if err := models.DB.Where("id = ?", c.Param("id")).First(&album).Error; err != nil {
              c.JSON(http.StatusBadRequest, gin.H{"error": "Record not found!"})
      c.JSON(http.StatusOK, gin.H{"data": album})

Which will take in a /:id path parameter, and the GORM part of this is the third line there.

models.DB.Where("id = ?", c.Param("id")).First(&album).Error

To run a select, you chain a Where on the DB (which is the connection here) and it will build up your query. If you want to do joins, this is where you would chain .Joins etc... You then pass in your album variable to bind the result to the struct, and if there's no errors, you continue on with the bound variable. Error handling is standard Go logic, if err != nil etc and then pass that into your API of choice (Gin here) error handler.

This was really easy to set up, and if you want to get a slice back you just use DB.Find instead, and bind to a slice of those structs.

var albums []models.Album


SQLX is a bit different, as it's not an ORM, it's extensions in Go to query with SQL, but still a good pattern for abstracting away your SQL to some dark corner of the app and not inline everywhere. For this I didn't follow someone's blog post — I had a grasp on how to use Gin pretty okay by now and essentially copied someone elses repo with my existing model. gin-sqlx-crud.

This one set up a bit wider of a structure, with deeper nested packages. Inside my internal folder there's controllers, forms, models/sql, and server. I'll only bother describing the models package here, as thats the SQLX part of it.

In the models/album.go file, there's your standard struct here, but this time its bound to db not json, I didn't look too deep yet but I presume that also forces the columns to set the json name.

type Album struct {
  ID     int64   `db:"id"`
  Title  string  `db:"title"`
  Artist string  `db:"artist"`
  Price  float64 `db:"price"`

An interface to make a service, and a receiver are made for applying the CreateAlbum form (in another package) which sets the form name and json name in it.

func (a *Album) ApplyForm(form *forms.CreateAlbum) {
  a.ID = *form.ID
  a.Title = *form.Title
  a.Artist = *form.Artist
  a.Price = *form.Price

So there's the receiver action I wanted at least!

Nested inside the models/sql/album.go file and package, is all of the Receiver code for the service. I'll just comment the smallest one, as that gets my point across. Here is where the main part of GORM/SQLX differ - raw SQL shows up.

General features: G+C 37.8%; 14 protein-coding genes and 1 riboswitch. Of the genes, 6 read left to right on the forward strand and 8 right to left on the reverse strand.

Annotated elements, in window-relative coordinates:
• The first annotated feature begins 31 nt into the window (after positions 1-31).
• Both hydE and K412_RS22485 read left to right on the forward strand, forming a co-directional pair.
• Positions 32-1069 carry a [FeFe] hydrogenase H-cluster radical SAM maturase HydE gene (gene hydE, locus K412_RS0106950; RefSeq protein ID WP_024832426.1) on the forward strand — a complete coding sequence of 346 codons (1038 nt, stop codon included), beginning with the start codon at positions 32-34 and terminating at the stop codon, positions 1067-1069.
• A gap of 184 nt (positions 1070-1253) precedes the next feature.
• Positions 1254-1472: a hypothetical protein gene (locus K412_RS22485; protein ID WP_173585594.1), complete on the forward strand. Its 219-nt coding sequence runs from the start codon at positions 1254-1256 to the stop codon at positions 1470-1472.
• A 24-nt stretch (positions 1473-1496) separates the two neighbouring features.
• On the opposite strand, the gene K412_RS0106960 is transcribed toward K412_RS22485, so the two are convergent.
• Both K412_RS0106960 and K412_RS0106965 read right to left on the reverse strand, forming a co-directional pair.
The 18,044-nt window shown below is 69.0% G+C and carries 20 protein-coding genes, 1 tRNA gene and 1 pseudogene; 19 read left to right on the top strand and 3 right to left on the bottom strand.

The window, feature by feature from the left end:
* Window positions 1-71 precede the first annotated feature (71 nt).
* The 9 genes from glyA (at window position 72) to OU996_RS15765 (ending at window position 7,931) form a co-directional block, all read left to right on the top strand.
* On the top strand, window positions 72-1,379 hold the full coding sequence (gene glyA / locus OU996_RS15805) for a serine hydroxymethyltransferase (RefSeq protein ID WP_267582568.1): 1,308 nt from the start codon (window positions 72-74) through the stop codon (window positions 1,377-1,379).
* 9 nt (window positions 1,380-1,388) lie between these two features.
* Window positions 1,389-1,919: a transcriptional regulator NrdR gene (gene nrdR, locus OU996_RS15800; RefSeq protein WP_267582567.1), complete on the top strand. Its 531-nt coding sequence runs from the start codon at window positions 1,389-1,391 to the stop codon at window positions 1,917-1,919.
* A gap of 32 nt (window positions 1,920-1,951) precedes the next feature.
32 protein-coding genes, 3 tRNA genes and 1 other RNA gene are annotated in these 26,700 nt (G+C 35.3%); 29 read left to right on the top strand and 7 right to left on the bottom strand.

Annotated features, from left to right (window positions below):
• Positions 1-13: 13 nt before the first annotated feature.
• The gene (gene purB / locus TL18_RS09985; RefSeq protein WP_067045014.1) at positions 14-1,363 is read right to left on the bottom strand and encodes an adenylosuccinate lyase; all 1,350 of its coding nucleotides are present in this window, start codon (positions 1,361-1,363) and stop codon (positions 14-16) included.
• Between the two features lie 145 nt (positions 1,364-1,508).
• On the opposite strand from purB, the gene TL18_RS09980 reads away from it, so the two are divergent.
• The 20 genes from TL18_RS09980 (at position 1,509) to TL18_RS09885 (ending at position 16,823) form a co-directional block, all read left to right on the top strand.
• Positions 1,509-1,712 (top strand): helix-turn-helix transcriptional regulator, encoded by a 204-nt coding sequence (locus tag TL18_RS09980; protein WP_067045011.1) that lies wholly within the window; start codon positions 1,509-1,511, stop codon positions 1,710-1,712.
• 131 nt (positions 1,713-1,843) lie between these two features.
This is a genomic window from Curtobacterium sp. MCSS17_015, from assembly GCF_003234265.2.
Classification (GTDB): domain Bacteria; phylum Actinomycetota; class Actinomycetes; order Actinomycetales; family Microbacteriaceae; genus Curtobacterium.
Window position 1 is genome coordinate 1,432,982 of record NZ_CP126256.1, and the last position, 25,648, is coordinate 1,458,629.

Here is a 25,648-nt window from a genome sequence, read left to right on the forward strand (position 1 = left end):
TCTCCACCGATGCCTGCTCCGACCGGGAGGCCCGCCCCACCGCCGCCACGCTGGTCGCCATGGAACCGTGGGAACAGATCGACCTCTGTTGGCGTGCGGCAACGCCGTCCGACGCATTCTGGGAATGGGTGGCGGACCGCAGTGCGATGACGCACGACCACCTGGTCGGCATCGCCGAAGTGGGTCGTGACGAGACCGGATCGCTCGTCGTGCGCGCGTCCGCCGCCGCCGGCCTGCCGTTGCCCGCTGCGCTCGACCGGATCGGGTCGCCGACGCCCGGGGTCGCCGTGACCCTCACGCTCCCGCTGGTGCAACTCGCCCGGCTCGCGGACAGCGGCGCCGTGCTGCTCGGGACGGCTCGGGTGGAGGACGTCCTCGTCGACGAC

func (s *AlbumService) GetAll() (*[]models2.Album, error) {
      q := `SELECT * FROM albums;`

      var output []models2.Album
      err := s.conn.Select(&output, q)
      // Replace the SQL error with our own error type.
      if err == sql.ErrNoRows {
              return nil, models2.ErrNotFound
      } else if err != nil {
              return nil, err
      } else {
              return &output, nil

This will return a slice of Albums - but if you notice on the second line, you have to write your own queries. A little bit more in control of how things happen, with a SELECT * ... vs the gorm DB.Find style.

To me this feels more like using pymysql, in fact its a very similar process. (SEE NOTE BELOW) You use the service.connection.Get and pass in what you want the output bound to, the string query, and any parameters. This feels kind of backwards to me - I'd much rather have the order be: query, bound, parameters, but thats what they decided for their order.


Overall, both were pretty easy to set up for one model. Given the choice I would look at who the source code is written for. If you're someone who knows a lot of SQL, then SQLX is fine. If you like abstractions, and more of a "Code as Query" style, then GORM is probably the best of these two options.

I will point out that GORM does more than just "query and insert" there is migration, logging, locking, dry run mode, and more. If you want to have a full fledged system, that might be a little heavy, then GORM is the right choice.

SQLX is great if what you care about is marshalling, and a very quick integration into any existing codebase.


I sent this blog post to my friend Andrey and he mentioned that I was incorrect with my comparision of sqlx to pymysql. To put it in a python metaphor, "sqlx is like using urllib3, gorm is like using something that generates a bunch of requests code for you. Using pymysql is like using tcp to do a REST request." Sqlx is more akin to SqlAlchemy core vs using SqlAlchemy orm. Sqlx is just some slight extensions over database/sql. As the sort of equivalent to pymysql in Go is database/sql/driver from the stdlib.